Seventeen-year-old New Yorker Hava Aaronson, a self-consciously observant Jew, is nonetheless unorthodox in many ways. She has spiked hair, loves punk culture, and punctuates her colorful, rebellious language with four-letter words (though she is reverently careful to refer to the Supreme Being as "G-d"). Her best friends are her confidant Ian, who is gay and not Jewish, and her platonic soul mate Moishe, who makes offbeat films and practices a kind of countercultural Orthodox Judaism.
In its original nature, the punk culture has been primarily concerned with individual freedom, which tends to create beliefs in concepts such as individualism, anti-authoritarianism, anarchism and free thought. Punk ideologies have often included a critical view of the world; seeing modern day societies as placing extensive limits on humanity.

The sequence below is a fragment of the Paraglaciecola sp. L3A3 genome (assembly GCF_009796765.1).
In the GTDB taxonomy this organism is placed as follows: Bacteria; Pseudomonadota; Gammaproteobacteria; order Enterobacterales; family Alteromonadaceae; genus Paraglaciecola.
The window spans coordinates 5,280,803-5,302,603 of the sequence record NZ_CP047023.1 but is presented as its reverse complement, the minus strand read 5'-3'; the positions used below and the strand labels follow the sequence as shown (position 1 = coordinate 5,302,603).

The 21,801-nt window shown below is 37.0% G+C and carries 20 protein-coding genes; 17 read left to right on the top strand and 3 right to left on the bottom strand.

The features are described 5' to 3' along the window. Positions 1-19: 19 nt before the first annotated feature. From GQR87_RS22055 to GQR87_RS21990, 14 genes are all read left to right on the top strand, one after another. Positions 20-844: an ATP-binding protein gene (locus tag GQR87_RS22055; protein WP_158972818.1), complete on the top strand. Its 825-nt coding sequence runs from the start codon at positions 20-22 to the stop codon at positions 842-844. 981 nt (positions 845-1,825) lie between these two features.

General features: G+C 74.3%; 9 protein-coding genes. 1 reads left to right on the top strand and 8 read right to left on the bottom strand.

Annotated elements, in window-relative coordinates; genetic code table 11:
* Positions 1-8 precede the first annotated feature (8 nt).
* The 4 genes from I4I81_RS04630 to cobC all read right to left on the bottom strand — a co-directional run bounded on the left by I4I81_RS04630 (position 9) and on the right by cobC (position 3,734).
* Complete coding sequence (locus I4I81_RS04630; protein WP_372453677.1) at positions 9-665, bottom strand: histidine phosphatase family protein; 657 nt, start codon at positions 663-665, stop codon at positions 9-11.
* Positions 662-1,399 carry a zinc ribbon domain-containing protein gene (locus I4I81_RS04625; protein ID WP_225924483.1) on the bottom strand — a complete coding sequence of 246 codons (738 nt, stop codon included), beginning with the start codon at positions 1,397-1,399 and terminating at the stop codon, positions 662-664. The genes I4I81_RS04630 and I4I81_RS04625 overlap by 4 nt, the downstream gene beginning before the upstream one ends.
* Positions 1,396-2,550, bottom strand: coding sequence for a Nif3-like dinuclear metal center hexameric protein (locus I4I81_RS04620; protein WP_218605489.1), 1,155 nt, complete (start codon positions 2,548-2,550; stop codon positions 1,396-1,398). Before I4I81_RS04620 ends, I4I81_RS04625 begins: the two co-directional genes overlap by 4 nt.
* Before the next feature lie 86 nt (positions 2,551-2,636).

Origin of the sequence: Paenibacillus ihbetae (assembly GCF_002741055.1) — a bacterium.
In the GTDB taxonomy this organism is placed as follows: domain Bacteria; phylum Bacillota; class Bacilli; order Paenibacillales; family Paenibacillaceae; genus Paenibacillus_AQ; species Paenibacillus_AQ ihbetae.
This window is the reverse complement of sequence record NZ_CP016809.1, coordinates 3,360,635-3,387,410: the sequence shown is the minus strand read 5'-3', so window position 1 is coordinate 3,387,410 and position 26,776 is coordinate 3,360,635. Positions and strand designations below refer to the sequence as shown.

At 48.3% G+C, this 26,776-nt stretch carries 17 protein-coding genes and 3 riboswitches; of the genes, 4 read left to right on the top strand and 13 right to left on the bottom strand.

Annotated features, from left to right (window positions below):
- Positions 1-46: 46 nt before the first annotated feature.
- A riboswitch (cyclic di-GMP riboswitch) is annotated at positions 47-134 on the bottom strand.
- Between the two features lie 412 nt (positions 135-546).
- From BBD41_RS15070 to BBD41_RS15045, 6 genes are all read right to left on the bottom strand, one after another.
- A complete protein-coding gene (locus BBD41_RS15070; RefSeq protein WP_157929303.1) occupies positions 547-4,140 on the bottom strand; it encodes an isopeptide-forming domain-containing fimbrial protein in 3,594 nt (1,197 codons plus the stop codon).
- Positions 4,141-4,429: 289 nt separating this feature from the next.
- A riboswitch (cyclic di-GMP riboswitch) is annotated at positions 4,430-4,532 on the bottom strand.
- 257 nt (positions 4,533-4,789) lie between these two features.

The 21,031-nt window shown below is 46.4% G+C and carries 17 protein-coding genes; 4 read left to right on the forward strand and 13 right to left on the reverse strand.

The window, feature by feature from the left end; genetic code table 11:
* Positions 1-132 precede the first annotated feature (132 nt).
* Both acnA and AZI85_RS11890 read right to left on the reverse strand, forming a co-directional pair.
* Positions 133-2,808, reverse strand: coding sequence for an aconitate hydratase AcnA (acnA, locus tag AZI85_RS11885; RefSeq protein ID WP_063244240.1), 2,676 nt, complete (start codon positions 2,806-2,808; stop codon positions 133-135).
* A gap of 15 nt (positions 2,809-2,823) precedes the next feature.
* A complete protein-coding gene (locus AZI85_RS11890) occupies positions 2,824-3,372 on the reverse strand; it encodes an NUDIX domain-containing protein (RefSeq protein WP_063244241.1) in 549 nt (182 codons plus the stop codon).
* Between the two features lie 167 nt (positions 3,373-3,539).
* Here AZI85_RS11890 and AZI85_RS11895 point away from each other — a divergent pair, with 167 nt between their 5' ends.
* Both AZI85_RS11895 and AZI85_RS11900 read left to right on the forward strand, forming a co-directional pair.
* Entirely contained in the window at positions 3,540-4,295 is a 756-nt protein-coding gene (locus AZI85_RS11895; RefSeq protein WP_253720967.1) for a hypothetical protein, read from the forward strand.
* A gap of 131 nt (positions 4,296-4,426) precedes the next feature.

"Never Mind the Goldbergs" is fiction, so I don't know if there are Orthodox punks - but if they do exist, I don't understand how they rationalize their existence. Of course, everyone is free to believe what they choose, but it seems to me that these people are confused about their beliefs since they appear self-contradictory.